SOTA: W6/CC-075 Angel Island

Once again, I find myself in San Francisco for some meetings and have a down day to tackle a SOTA peak. In planning this trip, I noted that no matter how many SOTA peaks I activate near San Francisco, I can always find another one, and one hint is to look at the multiple sub-regions that overlap in this area. Today, I took one from the Coastal Ranges list — Mount Caroline Livermore on Angel Island, just off the coast of Tiburon, California. It’s a one-pointer, but definitely not a “drive up” site — you need to take a boat to get to the island, and there’s no way to the top except legs.

From San Francisco, Angel Island can be seen from the Fisherman’s Wharf area at the northern end of the city, and the island lies just distant to Alcatraz. As usual, I am staying at a hotel in the Union Square neighborhood, so I had to figure out how to get to the site on public transportation. Working backwards from getting to the island, at this time of year there is only one ferry service, Blue and Gold, which departs from Pier 41 several times daily, the first outbound ferry at 09:45. Since Fisherman’s Wharf is a big tourist area (less so in winter), there are plenty of ways to get there: I took the 8BX Muni bus which has a stop a few blocks away (two bucks fifty each way).

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SOTA OK/ST-064 (Vysoká)

 

A couple days after activating OK/JC-038, my family spent a day in Kutna Hora, a town with a lot of history and great architecture. The nearby Sedlec Ossuary is also a tourist attraction. On the way back to Prague, we stopped by a tall hill that overlooks Miskovice, just outside Kutna Hora.

The grass-covered hill is topped with trees, and a road runs around it. At one end, there is an observation tower topped by microwave and other antennas. Unfortunately, this time of the year, it is not open to the public. You can reasonably park anywhere along the side of the road or right at the tower.

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SOTA OK/JC-038 (Okolí)

My family and spent the holidays in the Czech Republic this year. We enjoyed a few days in Prague, had a nice visit to Cesky Kromlov, and spent New Year’s in the Lipno ski area.

What better way to start the New Year than to activate a SOTA peak? OK/JC-038 (Okolí) was not too far away, and on Google Maps, it looks like roads approach reasonably near the peak. Going northwards from Lipno, we followed route 163 and then 162, but at one point a smaller, unnamed road branches off 162. I went right by it and had to turn around, because this road is unpaved and enters the woods. It was covered in light snow, the rental car was doing well with traction, and other tire marks made it obvious where the road was, so I drove in.

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Voice in CW band

Lately, I’ve been hearing a good deal of voice in the CW portion of 20m and 40m. I’ve already made some mental adjustment to being in Region 1, where the band plan allows for voice operation below 7.1Mhz on 40m, and even on the 30m band. However, what I’m talking about is very near the bottom edge of the bands…and sometimes slightly below. I have to assume the signal source is close, but I can’t spin my delta loop to get any hint of direction.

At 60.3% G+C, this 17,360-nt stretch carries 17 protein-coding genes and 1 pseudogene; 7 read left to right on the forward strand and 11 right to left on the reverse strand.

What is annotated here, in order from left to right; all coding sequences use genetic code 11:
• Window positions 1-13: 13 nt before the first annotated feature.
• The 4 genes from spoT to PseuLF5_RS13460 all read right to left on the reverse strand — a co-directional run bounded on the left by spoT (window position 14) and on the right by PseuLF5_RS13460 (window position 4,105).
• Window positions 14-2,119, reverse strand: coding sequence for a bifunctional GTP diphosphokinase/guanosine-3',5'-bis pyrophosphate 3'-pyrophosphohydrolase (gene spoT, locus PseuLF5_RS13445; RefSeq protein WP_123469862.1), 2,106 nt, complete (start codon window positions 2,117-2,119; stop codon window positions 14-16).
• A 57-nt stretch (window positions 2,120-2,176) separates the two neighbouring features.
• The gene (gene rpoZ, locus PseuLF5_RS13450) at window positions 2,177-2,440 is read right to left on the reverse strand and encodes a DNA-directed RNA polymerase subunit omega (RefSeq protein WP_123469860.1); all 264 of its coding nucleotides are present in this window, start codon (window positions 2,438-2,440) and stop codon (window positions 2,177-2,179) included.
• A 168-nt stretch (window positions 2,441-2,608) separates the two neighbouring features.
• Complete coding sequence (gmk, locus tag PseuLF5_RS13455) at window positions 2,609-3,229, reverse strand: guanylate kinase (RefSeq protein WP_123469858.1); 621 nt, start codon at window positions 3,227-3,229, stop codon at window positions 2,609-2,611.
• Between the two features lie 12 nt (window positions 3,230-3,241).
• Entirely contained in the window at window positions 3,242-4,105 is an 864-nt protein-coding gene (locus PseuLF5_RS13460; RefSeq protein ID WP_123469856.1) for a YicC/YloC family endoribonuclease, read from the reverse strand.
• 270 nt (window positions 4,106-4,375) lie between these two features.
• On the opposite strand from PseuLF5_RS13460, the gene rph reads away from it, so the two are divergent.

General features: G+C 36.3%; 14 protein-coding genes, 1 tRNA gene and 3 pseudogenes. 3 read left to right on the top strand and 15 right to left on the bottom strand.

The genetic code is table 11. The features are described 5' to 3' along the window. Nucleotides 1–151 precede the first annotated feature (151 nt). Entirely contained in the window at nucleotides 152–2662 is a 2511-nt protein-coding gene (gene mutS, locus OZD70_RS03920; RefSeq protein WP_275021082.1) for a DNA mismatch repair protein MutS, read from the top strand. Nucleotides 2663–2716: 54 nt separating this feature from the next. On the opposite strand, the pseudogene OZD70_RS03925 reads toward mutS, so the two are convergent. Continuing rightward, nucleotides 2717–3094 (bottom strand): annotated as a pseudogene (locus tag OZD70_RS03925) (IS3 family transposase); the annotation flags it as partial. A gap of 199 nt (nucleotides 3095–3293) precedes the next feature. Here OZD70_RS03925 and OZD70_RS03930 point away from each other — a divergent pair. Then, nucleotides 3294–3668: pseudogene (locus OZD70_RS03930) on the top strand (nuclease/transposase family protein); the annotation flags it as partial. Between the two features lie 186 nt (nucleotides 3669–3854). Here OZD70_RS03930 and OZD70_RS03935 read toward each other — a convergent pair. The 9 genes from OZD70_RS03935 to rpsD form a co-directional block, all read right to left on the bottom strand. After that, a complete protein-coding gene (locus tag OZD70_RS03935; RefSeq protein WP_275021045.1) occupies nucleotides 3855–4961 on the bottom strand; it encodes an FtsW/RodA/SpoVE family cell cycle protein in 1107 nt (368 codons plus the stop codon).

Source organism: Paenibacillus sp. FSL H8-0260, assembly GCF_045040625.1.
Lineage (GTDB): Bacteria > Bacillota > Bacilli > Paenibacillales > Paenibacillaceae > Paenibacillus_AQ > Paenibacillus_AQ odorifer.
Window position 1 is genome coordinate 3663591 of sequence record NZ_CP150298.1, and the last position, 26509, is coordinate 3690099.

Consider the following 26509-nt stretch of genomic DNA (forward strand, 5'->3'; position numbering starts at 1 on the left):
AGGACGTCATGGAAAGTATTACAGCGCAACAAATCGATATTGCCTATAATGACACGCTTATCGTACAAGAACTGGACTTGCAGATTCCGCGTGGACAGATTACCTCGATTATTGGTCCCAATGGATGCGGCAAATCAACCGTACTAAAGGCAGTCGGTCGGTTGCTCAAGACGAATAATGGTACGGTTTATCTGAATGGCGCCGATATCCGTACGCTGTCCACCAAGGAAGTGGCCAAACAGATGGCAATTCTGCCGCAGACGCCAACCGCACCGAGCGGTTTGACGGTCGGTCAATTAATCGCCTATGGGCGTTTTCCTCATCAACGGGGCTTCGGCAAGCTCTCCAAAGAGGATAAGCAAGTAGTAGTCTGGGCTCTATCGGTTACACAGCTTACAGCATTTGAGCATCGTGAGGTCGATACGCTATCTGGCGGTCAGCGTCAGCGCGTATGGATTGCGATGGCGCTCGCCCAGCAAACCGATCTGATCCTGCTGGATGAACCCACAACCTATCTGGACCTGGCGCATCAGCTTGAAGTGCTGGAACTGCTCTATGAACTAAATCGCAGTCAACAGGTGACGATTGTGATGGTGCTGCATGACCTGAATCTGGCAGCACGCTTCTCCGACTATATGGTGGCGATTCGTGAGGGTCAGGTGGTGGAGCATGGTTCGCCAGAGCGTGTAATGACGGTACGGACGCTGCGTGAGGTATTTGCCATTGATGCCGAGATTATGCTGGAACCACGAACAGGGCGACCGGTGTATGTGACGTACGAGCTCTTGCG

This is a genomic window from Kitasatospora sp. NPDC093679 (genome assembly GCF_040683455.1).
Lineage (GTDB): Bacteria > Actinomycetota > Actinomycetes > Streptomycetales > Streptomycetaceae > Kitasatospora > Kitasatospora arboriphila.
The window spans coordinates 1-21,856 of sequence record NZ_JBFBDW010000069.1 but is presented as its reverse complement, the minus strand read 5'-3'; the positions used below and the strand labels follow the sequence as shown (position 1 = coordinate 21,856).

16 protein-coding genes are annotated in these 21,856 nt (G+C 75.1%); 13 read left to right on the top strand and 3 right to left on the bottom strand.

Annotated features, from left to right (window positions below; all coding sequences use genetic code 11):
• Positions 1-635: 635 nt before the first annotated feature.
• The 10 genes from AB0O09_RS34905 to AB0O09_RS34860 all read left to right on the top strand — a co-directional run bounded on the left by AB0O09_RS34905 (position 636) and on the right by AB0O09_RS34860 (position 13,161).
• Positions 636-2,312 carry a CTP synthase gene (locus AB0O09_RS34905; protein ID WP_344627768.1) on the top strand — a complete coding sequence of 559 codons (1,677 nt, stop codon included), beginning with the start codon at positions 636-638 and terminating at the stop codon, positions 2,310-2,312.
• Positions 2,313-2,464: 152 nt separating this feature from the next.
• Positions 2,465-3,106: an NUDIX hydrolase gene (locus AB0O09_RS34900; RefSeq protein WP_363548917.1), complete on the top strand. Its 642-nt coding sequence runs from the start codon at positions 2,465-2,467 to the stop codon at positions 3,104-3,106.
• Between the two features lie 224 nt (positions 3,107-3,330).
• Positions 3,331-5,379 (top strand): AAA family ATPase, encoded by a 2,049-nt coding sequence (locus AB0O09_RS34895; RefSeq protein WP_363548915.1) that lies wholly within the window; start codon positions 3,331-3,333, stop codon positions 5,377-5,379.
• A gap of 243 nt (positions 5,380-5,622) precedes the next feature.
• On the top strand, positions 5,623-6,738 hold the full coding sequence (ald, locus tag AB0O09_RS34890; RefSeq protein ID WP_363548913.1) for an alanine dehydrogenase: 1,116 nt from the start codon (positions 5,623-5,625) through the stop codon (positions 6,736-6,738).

And then tonight, I had an odd one — in the SSB portion of 20m, but on lower side band (not a matter of DSB, I checked). Here’s a bit of captured audio from 14236.5khz at 15:38z 19DEC (quality’s not great because I just recorded off my headphones with my cell phone…)

In all cases, these signals sound like a bunch of buddies talking informally, without callsigns or any formal procedure. I have to assume it is unlicensed operation, most likely in an area where there isn’t really much provision for enforcement.

Anybody recognize the language in the audio clip? I’d love to know what their chatting about.

TA/AI4SV

istanbulI had to slip a quick personal trip to the UK in my December schedule and noticed that the best round trip fare was on Turkish Airlines via Istanbul. It is not the fastest way to go, with a stop in Mauritius and plane switch in Istanbul, but it is by far the least costly way to get to London, and quality was easily comparable to my usual carrier, Air France. In playing around with the ticketing website, I noticed that there was no additional airfare to lay over a couple days in Turkey. So I did.

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HB9/AI4SV QRP

QRP gear set up on a crateI had planned an early start today, but not surprisingly didn’t feel functional until around noon (US election results kept me up all night).

It was flurrying when I went out – light, fluffy, flaky snow drifting down. A light frost formed on the recently fallen autumn leaves like a tapestry of magical fairy dust. And then I started to set up the antenna — instant conversion to driving, freezing rain. I pitched the end-fed into a tree, had a few quick contacts (Germany and Croatia), and got my drenched butt back to the hotel.